There was nepotism on the police force and a councilman got busted for hawking fake IDs. But a slew of investigators haven't even begun to sort out the perpetual brouhaha that masquerades as city government.
Opines Gloria Bango: "I think there's hope for this city -- there's hope Matilde will run for state office. We have candles lit, fingers crossed, praying to Mecca -- whatever we have to do." And a suitable successor? "You're talking to her!"
For her part, Aguirre, whose term ends in May of next year, has confidence that the Sweetwater citizens, disgusted with recent events, will vote out her council opponents and, in her words, "place into office people who will bring back the city's good name."
Others believe the problems don't lie in the personalities. They contend that the city itself is a glaring argument against small-town incorporation. While incorporation yields a considerable amount of governmental independence, the trade-off is additional local expenses -- road maintenance, code enforcement, et cetera -- that otherwise would have been the domain of Dade County. With that in mind, some have suggested Sweetwater should disincorporate and rejoin unincorporated Dade. After the 1990 extortion indictments, a Miami Herald editorial invited such a dialogue. "As for a long-term solution, Dade's Metro Commission and legislative delegation -- both with a say on municipal-incorporation issues -- should order a study of whether Sweetwater and several other tiny Dade municipalities in Dade should be dissolved." (In fact, Sweetwater has survived at least two attempts by its citizens to abolish the town.)
Metro Commission Chairman Art Teele says the city is at a point where it must re-evaluate its modus operandi. In keeping its tax rates low, Teele points out, Sweetwater has not been able to generate enough revenue to accomplish its public-works projects and has thus become dependent on Metro-Dade for help in paying costs that its own coffers should be able to cover. "In many ways we've sort of rewarded the [Sweetwater City Council] by giving them every benefit of every doubt," says Teele. "But clearly there needs to be a refocusing of the city residents: whether they want a municipality, and if so, whether they want to pay for their own municipal services rather than scrounging from Dade County."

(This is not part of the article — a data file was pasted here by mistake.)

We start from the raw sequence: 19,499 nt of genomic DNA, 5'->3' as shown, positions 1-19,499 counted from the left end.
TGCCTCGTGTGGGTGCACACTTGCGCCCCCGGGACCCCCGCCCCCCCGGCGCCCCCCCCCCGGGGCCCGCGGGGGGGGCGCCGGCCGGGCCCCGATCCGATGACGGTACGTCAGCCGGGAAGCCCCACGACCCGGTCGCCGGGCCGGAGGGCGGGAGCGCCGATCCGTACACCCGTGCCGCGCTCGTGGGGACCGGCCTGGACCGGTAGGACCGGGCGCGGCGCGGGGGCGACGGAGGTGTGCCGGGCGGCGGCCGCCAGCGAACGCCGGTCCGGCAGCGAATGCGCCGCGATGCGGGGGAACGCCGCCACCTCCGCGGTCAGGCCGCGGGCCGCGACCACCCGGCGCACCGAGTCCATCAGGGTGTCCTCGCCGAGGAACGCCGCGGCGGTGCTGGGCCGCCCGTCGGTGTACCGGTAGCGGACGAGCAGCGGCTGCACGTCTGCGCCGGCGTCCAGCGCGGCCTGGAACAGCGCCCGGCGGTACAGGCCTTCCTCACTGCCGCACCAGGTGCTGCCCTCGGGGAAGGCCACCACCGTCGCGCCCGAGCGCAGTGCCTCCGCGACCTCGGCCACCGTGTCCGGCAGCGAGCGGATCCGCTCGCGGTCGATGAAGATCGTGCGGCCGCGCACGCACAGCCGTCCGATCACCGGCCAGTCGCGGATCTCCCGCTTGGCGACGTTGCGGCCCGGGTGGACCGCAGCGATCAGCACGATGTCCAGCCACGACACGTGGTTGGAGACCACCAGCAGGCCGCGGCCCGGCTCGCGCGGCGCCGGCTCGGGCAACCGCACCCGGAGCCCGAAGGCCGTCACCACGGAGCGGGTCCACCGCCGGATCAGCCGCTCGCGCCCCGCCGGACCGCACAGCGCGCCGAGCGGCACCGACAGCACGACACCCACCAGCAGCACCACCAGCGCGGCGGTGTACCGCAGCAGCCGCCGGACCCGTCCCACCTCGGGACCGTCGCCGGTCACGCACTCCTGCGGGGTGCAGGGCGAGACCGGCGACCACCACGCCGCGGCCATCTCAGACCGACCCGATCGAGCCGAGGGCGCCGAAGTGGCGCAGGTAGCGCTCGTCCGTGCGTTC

Teele speculates that the lack of dignity that characterizes small-town politics, including Sweetwater's, is a symptom of economic stress. "I think that condition is symbolic of deeper problems," the commissioner asserts. "When there's sufficient dollars to keep the playgrounds open and the traffic lights operating and the roads in good shape, people are all right. When you're short of money, nothing works right and it's not a happy place."
Sitting in the cluttered living room of his small concrete-block house, 71-year-old Sweetwater resident Charles Pastore recalls a far less complicated time. "I remember when Sweetwater was just a big pasture. Back when I first got here, 107th Avenue was nothing but dirt road," says Pastore, who moved here from New Jersey in 1950 with his new wife. (They have since divorced.) Pastore went on to become the city's first volunteer fire chief and helped to set up the fire department. Over the next 23 years, he served seven terms as mayor (from 1954 to 1966 and again from 1968 to 1970) and was also a councilman (1967-1968 and 1971-1973), a chronology that he has typed onto a small card that he now carries with him in his breast pocket. ("People always ask me and I like to have the dates right here," Pastore says, patting his guayabera.)
These days Pastore doesn't involve himself much with city hall. He says he only knows what's going on in town from reading the newspaper and watching television. "It's a shame that certain things are going on that shouldn't be going on," the former public official offers. "It's a new culture now, a new regime. It's a whole new ballgame."
Well, not really. And Pastore himself knows a thing or two about embarrassing investigative scrutiny, although he was never personally involved in any scandal. In 1957, while Pastore was mayor, the Dade County Grand Jury examined the process of issuing vehicle-inspection stickers, which had been adopted by some cities. "The Grand Jury has investigated the lax methods employed by certain municipalities in the issuance of automobile-inspection stickers, the most flagrant of which is the town of Sweetwater," jurors wrote in their end-of-term report. And sure enough, two Sweetwater city employees were eventually indicted on charges of bribery in connection with the illegal sale of auto-inspection stickers.